Awaken Your Soul Event at Merlin Woods Galway: Kevin Bateman


A surrealist poet called Kevin Bateman contacted me a month ago on Twitter and asked me to perform at a spoken word event he was holding in a forest in Galway.

My immediate reaction was to say “I don’t do poetry and I don’t really do performance stuff.”

He said, in effect, “Ah sure, go on.”

I said “I dunno.”

After a couple of weeks, he messaged me again:
“Are you performing at the show?”
I said “I dunno.”

On Friday night, he asked me again. The show was on at 2pm on Saturday afternoon.
“I’ll come to it,” I said, “but I dunno.”

The event, held in the open air in Merlin Woods, on the eastern outskirts of Galway, took a small trek to reach. There’s an environmental group, Friends of Merlin Woods, and Caroline from that organisation was good enough to lead us through the forest on a quick guided tour before we arrived at our stage, An Néad (or The Nest). Kevin kicked things off.

The short poems Kevin read appear in part characterised by an embracing of darkness, whether that darkness is ignorance, or the fearful but brave taking of a journey into the unknown of life.

Perhaps the latter point is a philosophy I ought to embrace, given his wonderful encouragement to his fellow performance artists.

In one poem, Mr Bateman claimed that he would like to be an air hostess, seizing on the mundane day-to-day life of red eye service, requiring little thought, emphasising appearance over the inner life – this idea seems to echo Eliot’s wish to be a pair of ragged claws.

Another line from Kevin:
Nightfalls and bats fly, let us all belong to the darkness.

Polly Richardson chose to read poems about nature, given the beautiful surroundings. Her first dealt with the frustrations of finding inspiration and dancing in the rain, inter alia. Links and Beyond was inspired by the Hill of Tara, Ireland’s ancient capital city north of Dublin.

Kenneth Nolan‘s performance included dream imagery, perhaps capturing the cynicism of a post-McQuaid, post-Haughey Ireland while keeping the best bits of poetic sincerity from an earlier, Celtic-twilit era.


Nolan’s cat-related yarn, the most humorous piece of his set, tackled how he believes himself – perhaps accurately – in a battle of wits with a household pet for the affections of his wife.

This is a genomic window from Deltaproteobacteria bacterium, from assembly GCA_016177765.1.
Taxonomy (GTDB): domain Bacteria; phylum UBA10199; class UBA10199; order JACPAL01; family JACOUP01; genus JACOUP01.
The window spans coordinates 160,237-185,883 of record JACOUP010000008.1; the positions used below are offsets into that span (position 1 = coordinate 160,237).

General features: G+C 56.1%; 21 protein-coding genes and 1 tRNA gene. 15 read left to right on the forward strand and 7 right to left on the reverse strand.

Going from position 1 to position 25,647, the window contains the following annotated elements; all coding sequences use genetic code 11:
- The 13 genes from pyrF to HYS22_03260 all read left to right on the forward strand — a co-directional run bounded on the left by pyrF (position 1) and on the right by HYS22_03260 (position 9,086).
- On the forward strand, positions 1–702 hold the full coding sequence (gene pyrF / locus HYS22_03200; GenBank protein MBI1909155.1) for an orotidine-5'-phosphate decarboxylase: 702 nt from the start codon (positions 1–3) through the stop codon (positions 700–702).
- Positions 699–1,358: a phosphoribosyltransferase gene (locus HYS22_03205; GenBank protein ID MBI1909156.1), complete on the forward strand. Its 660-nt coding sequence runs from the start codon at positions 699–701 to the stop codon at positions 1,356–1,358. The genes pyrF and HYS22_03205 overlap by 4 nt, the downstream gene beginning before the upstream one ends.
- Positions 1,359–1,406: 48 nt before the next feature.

Catherine O’Donoghue‘s beautiful short poems deal with (perhaps) ADHD culture soaking our “cerebral core”, bereavement and friendship, and – if one is to consider metaphor beyond the sowing of seeds – the good deeds performed by someone that are carried forward with dividends for others, beyond their original intent.





Dario Cannizzaro, an Italian writer and poet who writes in both languages, also showcased some poetry related to bereavement. A poignant piece related to his father’s passing touched on his living up to the responsibilities he had as a parent, inter alia. Dario then shared a short story related to childhood. 

Out of archaeological respect – and health and safety issues – the kids today probably wouldn’t be allowed to play soccer in the grounds of an ancient temple, but Dario recounted a Southern Italian childhood spent bouncing footballs off the walls of a Roman ruin.

Natasha Helen Crudden‘s hip-hop inspired poetry touched on friendship; a tough-love piece to a friend was particularly instructive to all slackers, myself included. The Ballad of Christopher Robin warned that we only live once and to seize the moment.

The most active of the participants in terms of movement, perhaps something we should all be doing, Natasha’s meter and rhythm were perhaps the most pronounced. 

Her off-book performance was also particularly impressive. She brought a wonderful punk aesthetic to the afternoon’s performances.

Seamus Murtagh was up next. His poetry addressed societal concerns, one of them breaching the topic of war. Talking to him afterwards, he explained that if he was to categorise his work broadly, it would be about awakening. A yoga instructor, photographer, journalist and poet, Seamus appears to be a man of many skills.


A great event, all told. Kevin Bateman is a treasure on the Irish Spoken Word circuit. Many thanks for his organising of a unique and spirited occasion. Most of the marvelous shindig was live-streamed and captured by the man himself on Periscope. Check it out here.

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